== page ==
This sounds to me like you’re saying Layers Pro is GPL licensed but I can’t resell it unless I purchase a developer license. The GPL doesn’t say I need to purchase a developer license to resell someone’s code. The redistribution rules of the GPL don’t require money to be transferred.

        When it comes to the GPL license, less is more.

        I’m not a lawyer, I’m not even a license expert but I have written about the GPL License extensively over the years and some of the wording in this document is on the borderline of being restrictive or at the very least, inaccurate.

  7. Jeff, good points, and as some of the comments indicate, a good topic for discussion and clarification.

    For the most part whenever I’ve asked about license and use I’ve found WordPress vendors to be very transparent. They want you to understand what you are paying for so that expectations are clear. The only time I ever got an evasive reply was from a company whose plugin was not GPL.

    Carl’s comments about the importance of updates is an important point. While you can install on as many sites are you want, you need to consider if you want to take on the extra responsibility of keeping things updated without the automated convenience or access to the vendor’s changes. Some people have the time and attention for that, but many do not.

  8. Always read the terms provided with plugins and themes carefully. They may not be entirely covered by the GPL.

    In particular plugins are expected to offer GPL terms for the html and php code but are not obligated to provide the CSS, images and Javascript under GPL terms. See the following article.

    An example of this would be the S2MemberPro plugin. See the S2MemberPro terms.

    Another example would be any theme or plug-in purchased through Envato where the author-provided license does not extend GPL cover to all the provided files. The Envato default license considers the CSS, JavaScript and images to NOT be covered by GPL unless the author-provided license says otherwise. See license terms and split license terms.

    I am a supporter of Jeff’s proposal for theme / plug-in authors to clearly state what their GPL license covers. In particular whether the GPL license applies to ALL the supplied files including css, images and JavaScript.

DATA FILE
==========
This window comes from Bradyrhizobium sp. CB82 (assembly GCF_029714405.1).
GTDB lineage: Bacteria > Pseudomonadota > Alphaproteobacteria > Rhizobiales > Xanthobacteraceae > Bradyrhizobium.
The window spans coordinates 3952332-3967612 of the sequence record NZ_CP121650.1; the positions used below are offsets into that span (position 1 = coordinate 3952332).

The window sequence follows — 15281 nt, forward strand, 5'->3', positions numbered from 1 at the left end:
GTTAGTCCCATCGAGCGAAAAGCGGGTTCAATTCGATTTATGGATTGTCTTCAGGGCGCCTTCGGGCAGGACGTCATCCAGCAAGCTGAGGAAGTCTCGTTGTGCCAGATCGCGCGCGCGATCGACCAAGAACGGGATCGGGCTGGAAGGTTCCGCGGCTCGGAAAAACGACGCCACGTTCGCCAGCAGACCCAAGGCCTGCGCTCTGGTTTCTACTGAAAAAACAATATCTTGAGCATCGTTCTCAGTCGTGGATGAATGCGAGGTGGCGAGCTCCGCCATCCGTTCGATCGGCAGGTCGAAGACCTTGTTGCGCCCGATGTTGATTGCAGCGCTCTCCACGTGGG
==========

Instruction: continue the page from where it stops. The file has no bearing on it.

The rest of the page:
9. The author was modest enough to omit the name of the plugin cited as an example of poor licensing terms, but I’m not, Gravity Forms is a very popular plugin with excellent support, and it’s GPL licensed.

    A side note, I’ve often times been shocked at how little the typical WordPress professional knows about the GPL. Usually when I post in Facebook groups or in comments sections that it’s legal and praiseworthy to share whichever premium theme or plugin under discussion, I’m met with gaping mouths.

    • Sharing is great, but in situations where the code is used on a production web site and the admin of the sites does not have access to software updates for a commercial plugin they are using that is a recipe for a security nightmare.

      So while the GPL allows code to be shared like this it doesn’t mean that using that code in a production environment is prudent from a site administration standpoint unless you have access to software updates.

      From a security standpoint along, above everything else, you should purchase any commercial plugins you utilize and make sure you keep them updated when updates are released.

  10. What about the “Woocommerce Url Cleanner”? It states:

    1 site, unlimited servers

    No distribution (hosted use only)

    Oh wait, there’s the 689$ Plan:

    “Can distribute code and binary products”

  11. How can this even be hard to understand? Thousands of OSS projects thrive under the terms of GPL without muddying the waters.

    Those plugin devs here who justify your lying licensing practices, how do you sleep at night? Or are you just willfully ignorant?

    As someone who’s been involved with FLOSS for over 15 years, it appears a great number of WP plugin devs to be disingenuous opportunists who prey on the lack of knowledge of end users.

    The WordPress org. needs to clean up this mess. Start by only allowing free plugins on and then enforce punitive measures towards companies that deliberately misinform.